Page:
The Strange Arcane: On George Saunders
Like most of the other characters in Tenth of December, the diarist can do nothing to improve his prospects. He lives in a world upon which he will have no meaningful impact. But like the other characters, he continues to articulate an inane American optimism, the optimism of SUV commercials. He asks himself, “When will I have sufficient leisure/wealth to sit on haybale watching moon rise, while in luxurious mansion family sleeps?” The very thought is enough to get the gears of fantasy turning. “At that time, will have chance to reflect deeply on meaning of life, etc., etc. Have a feeling and have always had a feeling that this and other good things will happen for us!”
His hopefulness is not altogether ludicrous. Right up until the action of the story, wealth and happiness seem to have been there for the taking—he has only just missed out on a wild prosperity that everyone he knows has been wallowing in. And this is the pattern throughout the collection. Things are suddenly different, suddenly less good, than they were the day before. At some conjectural moment before the action of “Puppy,” for instance, Marie has been poor. She is poor no longer, which is why she wants to tell Bo, “Life will not necessarily always be like this. Your life could suddenly blossom into something wonderful. It can happen. It happened to me.”
But it can’t, not any longer. No one in these stories ever makes a positive change. The narrator of “Escape From Spiderhead” finds relief in suicide. The narrator of “My Chivalric Fiasco” is promoted only because his boss wants to purchase his silence after being caught in an adulterous embrace, though it doesn’t matter: by the end of the story, the narrator is jobless. The “Semplica Girl” diarist wins $10,000 from a scratch-off ticket, but his big win only highlights the fact that all he can hope for is a wild glitch in the machinery of fate—and even then, he squanders the money immediately and goes deeper into debt. Even the writer of the hilarious “Exhortation,” a manager of some kind, refers obliquely to the penalties that will be visited on him if his employees fail to improve their performance. The Horatio Alger ethos that so many of these characters profess is a relic of older days. These people have inherited a hopefulness, an idea of themselves and their country and their shinier futures, that is no longer applicable.
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And yet these stories are not despairing or unbearably grim; they’re brisk and entertaining. The reason is that Saunders remains credibly compassionate even while taking such a wicked delight in the misfortunes of his characters. Moments of comic degradation are almost always followed by moments of real pathos. After the birthday party in “The Semplica Girl Diaries,” there is a heartbreaking scene: the diarist’s daughter, forgetting that her own birthday will be nothing like her friend’s, says, “I can’t wait till my party. My party is two weeks, right?” But when she remembers her family’s financial insecurity, she tries to pretend she doesn’t want a celebration at all.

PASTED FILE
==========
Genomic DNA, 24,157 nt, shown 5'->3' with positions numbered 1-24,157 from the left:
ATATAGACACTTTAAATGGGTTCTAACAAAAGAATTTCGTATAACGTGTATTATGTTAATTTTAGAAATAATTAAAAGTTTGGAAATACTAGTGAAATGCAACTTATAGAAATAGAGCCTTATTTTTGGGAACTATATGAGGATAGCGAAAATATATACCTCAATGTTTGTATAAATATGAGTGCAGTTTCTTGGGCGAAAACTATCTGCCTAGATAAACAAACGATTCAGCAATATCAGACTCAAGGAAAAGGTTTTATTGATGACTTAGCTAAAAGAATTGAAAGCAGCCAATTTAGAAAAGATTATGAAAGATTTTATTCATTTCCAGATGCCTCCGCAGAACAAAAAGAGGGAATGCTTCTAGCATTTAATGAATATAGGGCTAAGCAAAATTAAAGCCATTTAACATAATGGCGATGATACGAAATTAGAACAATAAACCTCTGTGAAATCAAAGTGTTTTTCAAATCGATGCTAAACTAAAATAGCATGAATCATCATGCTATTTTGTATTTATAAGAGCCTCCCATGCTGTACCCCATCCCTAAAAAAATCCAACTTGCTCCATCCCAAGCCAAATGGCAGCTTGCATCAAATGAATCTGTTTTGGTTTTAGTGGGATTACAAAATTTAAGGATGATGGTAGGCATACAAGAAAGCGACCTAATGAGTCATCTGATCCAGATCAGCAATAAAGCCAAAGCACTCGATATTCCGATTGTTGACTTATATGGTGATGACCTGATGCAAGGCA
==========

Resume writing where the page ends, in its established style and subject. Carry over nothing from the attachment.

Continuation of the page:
When he seems to be having fun at their expense, Saunders still knows what’s at stake for these people. Their troubles matter to him, and somehow, even though his satirical design means that he must function as the architect of their misfortunes, it always appears like he’s rooting for them. “Puppy” ends with Callie reflecting that no one in the world loves Bo more than she does. In “Sticks,” the narrator’s father dresses a wooden pole up according to the spirit of the season (“Dad’s one concession to glee”); the rest of the time, he rations the children’s ketchup and shrieks at them for wasting apple slices. But later, after the narrator and his siblings have “left home, married, had children of [their] own, found the seeds of meanness blooming also within” them, their father provides little stick offspring for the wooden holiday pole and tapes up “letters of apology, admissions of error, pleas for understanding.” He paints “a sign saying LOVE and hung it from the pole.”
These people are cartoons, but they’re real people too. They clamor to be heard even when they don’t make sense; they are full of hope and want and need; and they are what matter. These stories are not, in the end, about poverty or wealth or degradation, but about people baffled by the predicament of human life and hoping against hope that something will improve. It doesn’t get any better than the little loner kid in “Tenth of December,” who imagines the girl in his class telling him, “We…have a pool. You should come over this summer. It’s cool if you swim with your shirt on.”
Vince Passaro, in the June 8, 2006, issue of The Nation, reviewed In Persuasion Nation, George Saunders's then-latest collection of short stories.